The Officer Cain Case
A case study that can be used in a research ethics case that discusses the court trial of an officer charged with the brutal beating of a member of an ethnic minority group. Readers are asked to pretend they are a member of the jury and are asked to think about the reasons behind the verdict they decide on.
You are a member of a jury for a case concerning Officer Cain, a police officer charged with the brutal beating of a member of an ethnic minority group. Officer Cain, like most of the city's police officers, is a member of the ethnic majority.
There is considerable tension between the majority and minority ethnic groups. Just a month before Officer Cain's trial began, another officer was found not guilty in a similar case, and the minority community exploded in anger. There was rioting in the streets for three days, four people died, more than seventy others were hospitalized, and it is estimated that property damage amounted to over $2.4 million.
If Officer Cain is found guilty, he will lose his job on the police force and be sentenced to a minimum of five years in prison; the term could be as long as twenty years. Incarcerated police officers typically spend their entire sentence in solitary confinement since it is unsafe for them to have contact with the rest of the prison population.
You have heard two weeks of testimony in the case and the jury is beginning its deliberations. The jury must bring in a verdict of guilty or not guilty; there are no other options.
The foreman of the jury plans to call for a straw vote to begin deliberations. In a moment you will receive a card specifying the key opinions you have formed during the deliberations. You will be asked to make an initial vote based on those opinions.
Notes to Discussion Facilitator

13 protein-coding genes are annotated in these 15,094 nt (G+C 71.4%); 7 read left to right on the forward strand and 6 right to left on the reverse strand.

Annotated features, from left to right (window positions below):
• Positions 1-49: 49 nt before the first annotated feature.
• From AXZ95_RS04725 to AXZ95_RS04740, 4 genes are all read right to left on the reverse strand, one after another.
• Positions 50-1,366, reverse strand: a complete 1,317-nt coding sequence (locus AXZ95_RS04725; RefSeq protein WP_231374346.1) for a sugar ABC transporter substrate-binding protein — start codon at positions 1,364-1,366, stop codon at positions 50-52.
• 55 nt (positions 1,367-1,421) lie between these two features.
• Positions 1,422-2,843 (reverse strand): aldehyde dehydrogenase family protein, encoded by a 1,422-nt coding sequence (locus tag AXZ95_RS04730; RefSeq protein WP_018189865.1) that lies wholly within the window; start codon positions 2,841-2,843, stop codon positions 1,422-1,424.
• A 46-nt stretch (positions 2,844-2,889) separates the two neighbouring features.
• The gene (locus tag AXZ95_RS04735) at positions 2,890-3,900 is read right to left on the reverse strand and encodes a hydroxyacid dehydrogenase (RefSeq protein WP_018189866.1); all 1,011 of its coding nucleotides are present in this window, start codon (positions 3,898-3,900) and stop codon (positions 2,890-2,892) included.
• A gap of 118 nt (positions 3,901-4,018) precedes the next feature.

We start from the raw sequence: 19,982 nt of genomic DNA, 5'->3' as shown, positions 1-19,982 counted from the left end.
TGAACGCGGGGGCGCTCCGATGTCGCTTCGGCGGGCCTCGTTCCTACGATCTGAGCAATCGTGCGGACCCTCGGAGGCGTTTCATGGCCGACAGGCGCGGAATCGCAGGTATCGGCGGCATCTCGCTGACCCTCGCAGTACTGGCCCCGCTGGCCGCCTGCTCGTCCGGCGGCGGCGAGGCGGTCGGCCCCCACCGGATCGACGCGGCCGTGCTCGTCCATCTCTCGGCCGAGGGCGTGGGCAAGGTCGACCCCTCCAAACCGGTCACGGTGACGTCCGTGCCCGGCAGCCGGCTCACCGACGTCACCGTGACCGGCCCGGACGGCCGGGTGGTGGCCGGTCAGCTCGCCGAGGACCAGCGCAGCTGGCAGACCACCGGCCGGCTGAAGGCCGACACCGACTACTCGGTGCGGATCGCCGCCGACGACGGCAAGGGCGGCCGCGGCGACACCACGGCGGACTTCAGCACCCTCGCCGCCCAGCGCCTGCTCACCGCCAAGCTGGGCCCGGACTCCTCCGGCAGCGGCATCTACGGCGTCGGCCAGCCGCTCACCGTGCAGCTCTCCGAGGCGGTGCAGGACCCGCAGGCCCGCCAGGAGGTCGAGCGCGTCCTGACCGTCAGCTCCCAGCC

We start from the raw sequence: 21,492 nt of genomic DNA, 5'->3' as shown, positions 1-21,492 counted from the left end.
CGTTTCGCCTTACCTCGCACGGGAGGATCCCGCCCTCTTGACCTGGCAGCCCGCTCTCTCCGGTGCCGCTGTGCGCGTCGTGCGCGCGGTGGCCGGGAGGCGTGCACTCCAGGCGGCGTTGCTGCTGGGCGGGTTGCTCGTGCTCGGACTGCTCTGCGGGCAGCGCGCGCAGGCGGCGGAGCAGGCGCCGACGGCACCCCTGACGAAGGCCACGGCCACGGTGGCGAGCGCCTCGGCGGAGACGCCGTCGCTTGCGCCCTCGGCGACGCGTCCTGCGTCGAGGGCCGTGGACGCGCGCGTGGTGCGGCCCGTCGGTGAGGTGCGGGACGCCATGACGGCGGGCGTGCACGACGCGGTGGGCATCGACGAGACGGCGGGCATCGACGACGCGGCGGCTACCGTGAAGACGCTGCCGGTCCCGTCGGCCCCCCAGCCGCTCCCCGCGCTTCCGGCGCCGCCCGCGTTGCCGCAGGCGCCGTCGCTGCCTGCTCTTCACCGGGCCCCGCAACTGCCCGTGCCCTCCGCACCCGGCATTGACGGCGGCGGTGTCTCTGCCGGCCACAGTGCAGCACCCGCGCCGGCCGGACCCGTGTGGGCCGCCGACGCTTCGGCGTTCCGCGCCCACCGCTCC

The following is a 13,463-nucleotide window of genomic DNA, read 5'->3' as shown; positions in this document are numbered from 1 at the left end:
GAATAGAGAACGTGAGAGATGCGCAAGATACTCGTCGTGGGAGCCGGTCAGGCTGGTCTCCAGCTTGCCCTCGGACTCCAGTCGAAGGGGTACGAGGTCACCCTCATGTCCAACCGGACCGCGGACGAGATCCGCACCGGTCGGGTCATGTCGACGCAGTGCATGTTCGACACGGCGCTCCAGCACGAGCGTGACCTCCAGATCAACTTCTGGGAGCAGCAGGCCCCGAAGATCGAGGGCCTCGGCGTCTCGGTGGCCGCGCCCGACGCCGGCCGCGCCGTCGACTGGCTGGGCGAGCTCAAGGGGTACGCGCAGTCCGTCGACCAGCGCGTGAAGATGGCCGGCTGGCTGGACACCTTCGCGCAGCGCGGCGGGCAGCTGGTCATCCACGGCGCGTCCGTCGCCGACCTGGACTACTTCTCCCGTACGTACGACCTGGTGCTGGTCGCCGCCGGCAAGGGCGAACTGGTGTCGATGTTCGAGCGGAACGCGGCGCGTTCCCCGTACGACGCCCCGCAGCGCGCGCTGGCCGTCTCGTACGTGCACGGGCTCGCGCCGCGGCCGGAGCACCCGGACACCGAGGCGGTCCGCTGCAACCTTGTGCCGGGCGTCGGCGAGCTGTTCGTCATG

When I present a case, I like to simultaneously display the case using an overhead projector and allow participants to read the case from their own copies. Thus page 1 of this packet (the page that includes two footnotes) is intended to be photocopied and handed out to participants, and page 3 (the one in larger type) is intended to be printed on a transparency for use with an overhead projector.
The opinion "cards" (see pdf) should be printed, cut apart, and handed out. All of the opinion cards are the same and intended to be used as follows:
Once participants have read their cards, take a straw poll. Participants voting "guilty" are probably acting from a consequentialist orientation, while those voting "not guilty" are probably acting from a deontological orientation. Discussion should not turn on which answer is "right," but on the reasons behind the answer.
You should feel free to create variations of the cards to meet your own goals.
Prepared for use at a seminar on research ethics for the Center for the Integrated Study of Animal Behavior, Indiana University-Bloomington, January 2001. Copyright © 2001 by Kenneth D. Pimple. This case is wholly fictional; any resemblance to actual people or specific events is completely coincidental and unintentional.
This case may be reproduced and used without permission for non-profit educational purposes. Permission must be requested of the author in writing for other uses.
Also available at the TeachRCR.us site.